On Praying At Romemu


I feel compelled to respond to Robbie Gringras’ article on his Friday
night experience at Romemu (“Shabbat Service Here Highlights Israel-Diaspora Gap,” Opinion, May 10).
Gringras complains that the sermon at Romemu was too individual in focus, 
that it was “a message for a people without a communal identity” and
“ever-so-slightly Christian.

” I can only imagine an educated Jew like
Gringras must have read the work of the chasidic masters, who turn the
national conflicts of the Torah into psychological dilemmas and who see the
wanderings of the Israelites as representative of movements within the human
soul. Are the chasidic masters, in whose tradition Romemu’s Rabbi David Ingber teaches, “ever-so-slightly Christian”? Since when is the Maggid of Mezritch or
the Kotzker Rebbe less “Jewish” than David Ben Gurion?

The Baal Shem Tov and Rabbi Nachman of Bratslav engaged in meditative prayer
throughout their lives, not to mention ecstatic dancing. How then can
Gringras assert that for Jews who are engaging in these practices, 
“religious ritual isn’t on the map”? He probably
also wouldn’t recognize the mystics of Safed who went out to greet the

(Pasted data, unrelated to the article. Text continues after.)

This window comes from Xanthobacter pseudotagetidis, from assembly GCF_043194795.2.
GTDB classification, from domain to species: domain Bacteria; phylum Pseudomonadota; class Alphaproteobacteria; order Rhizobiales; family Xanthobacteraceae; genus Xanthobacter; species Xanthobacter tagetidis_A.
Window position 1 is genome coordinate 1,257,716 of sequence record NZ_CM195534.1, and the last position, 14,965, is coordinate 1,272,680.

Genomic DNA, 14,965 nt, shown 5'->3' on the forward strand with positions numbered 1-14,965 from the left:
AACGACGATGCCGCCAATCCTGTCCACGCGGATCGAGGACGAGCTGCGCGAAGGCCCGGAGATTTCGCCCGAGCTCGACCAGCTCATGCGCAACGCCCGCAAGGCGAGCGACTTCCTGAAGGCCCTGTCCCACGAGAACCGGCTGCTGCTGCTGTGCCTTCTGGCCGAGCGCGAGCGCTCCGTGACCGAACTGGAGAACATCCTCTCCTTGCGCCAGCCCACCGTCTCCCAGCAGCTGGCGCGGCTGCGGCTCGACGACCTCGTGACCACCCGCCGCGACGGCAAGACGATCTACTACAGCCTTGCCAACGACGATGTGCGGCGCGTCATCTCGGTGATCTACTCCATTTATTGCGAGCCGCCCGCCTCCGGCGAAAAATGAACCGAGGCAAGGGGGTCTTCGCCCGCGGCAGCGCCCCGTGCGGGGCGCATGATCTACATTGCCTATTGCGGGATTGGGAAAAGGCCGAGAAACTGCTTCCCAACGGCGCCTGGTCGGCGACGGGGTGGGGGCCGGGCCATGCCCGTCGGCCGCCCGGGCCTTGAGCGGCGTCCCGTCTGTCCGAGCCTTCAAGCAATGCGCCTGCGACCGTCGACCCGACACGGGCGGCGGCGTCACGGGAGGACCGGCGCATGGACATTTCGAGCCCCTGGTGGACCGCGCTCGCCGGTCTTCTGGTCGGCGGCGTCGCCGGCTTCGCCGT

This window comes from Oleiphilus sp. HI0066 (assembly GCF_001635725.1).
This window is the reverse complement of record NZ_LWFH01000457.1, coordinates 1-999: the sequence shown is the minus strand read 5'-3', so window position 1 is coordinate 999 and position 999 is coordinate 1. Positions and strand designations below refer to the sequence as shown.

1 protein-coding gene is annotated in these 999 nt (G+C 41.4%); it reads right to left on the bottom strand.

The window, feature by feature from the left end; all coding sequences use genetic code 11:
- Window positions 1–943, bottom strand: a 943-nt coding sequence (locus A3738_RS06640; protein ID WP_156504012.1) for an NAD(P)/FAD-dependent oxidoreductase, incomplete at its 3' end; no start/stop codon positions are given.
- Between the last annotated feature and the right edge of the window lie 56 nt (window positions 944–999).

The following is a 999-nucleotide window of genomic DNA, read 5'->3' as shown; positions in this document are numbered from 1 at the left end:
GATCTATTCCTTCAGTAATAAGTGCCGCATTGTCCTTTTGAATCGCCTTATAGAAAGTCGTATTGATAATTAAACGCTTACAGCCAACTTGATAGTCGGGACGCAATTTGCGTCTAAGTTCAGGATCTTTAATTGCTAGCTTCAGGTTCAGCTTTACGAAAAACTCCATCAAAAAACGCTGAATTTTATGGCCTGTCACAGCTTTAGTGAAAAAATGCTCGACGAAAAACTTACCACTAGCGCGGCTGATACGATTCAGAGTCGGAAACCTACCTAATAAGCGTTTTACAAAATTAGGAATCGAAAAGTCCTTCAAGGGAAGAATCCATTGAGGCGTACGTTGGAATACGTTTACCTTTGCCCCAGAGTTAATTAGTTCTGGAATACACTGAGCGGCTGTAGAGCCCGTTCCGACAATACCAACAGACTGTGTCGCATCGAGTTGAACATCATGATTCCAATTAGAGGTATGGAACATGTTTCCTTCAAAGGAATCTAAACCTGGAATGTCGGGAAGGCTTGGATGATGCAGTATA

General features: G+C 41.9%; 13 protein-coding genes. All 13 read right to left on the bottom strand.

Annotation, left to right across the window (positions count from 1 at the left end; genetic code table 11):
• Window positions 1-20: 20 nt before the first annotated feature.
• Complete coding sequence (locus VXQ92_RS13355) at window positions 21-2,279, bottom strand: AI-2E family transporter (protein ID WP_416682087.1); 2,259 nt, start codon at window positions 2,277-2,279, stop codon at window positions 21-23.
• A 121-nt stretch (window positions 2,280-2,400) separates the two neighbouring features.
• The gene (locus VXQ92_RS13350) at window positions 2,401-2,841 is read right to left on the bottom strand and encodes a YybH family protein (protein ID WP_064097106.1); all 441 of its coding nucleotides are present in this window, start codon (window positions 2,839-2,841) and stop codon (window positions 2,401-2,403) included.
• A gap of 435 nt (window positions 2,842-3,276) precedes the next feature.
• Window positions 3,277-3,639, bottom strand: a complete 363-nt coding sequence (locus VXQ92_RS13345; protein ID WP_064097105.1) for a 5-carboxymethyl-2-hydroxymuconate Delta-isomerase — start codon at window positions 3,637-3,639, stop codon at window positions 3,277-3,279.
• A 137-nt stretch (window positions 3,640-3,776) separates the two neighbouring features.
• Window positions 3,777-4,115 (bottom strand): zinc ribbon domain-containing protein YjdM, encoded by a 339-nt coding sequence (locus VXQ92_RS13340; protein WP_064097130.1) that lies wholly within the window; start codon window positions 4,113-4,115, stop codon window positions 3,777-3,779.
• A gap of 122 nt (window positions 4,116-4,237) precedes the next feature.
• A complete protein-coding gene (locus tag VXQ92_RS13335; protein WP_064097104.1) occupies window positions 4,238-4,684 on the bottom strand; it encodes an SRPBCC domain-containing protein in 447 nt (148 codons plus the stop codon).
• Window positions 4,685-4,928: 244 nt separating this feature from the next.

Sabbath queen on the road and dance for her. Perhaps he would also find
their devotion “only half-spontaneous.”

Gringras somehow seems to feel that by spending time on universal themes,
Rabbi Ingber and Romemu are shirking their collective responsibilities, their
calling as a people. Yet it is precisely when we forget that we are
individuals on one planet, connected by God’s presence, that we fail in our
collective responsibilities. Romemu is a place where I am called to practice
my highest ethical ideals, and where I receive spiritual tools to do exactly
that. I cannot think of a better way to make me a better member of the
Jewish people.

If Gringras truly wants to address the “doubt, fear and fury” of
Israelis, he and they may find they have to start with exactly the soul-work
that Romemu offers.


is an author, teacher, midrashist, mystic, poet, essayist and priestess.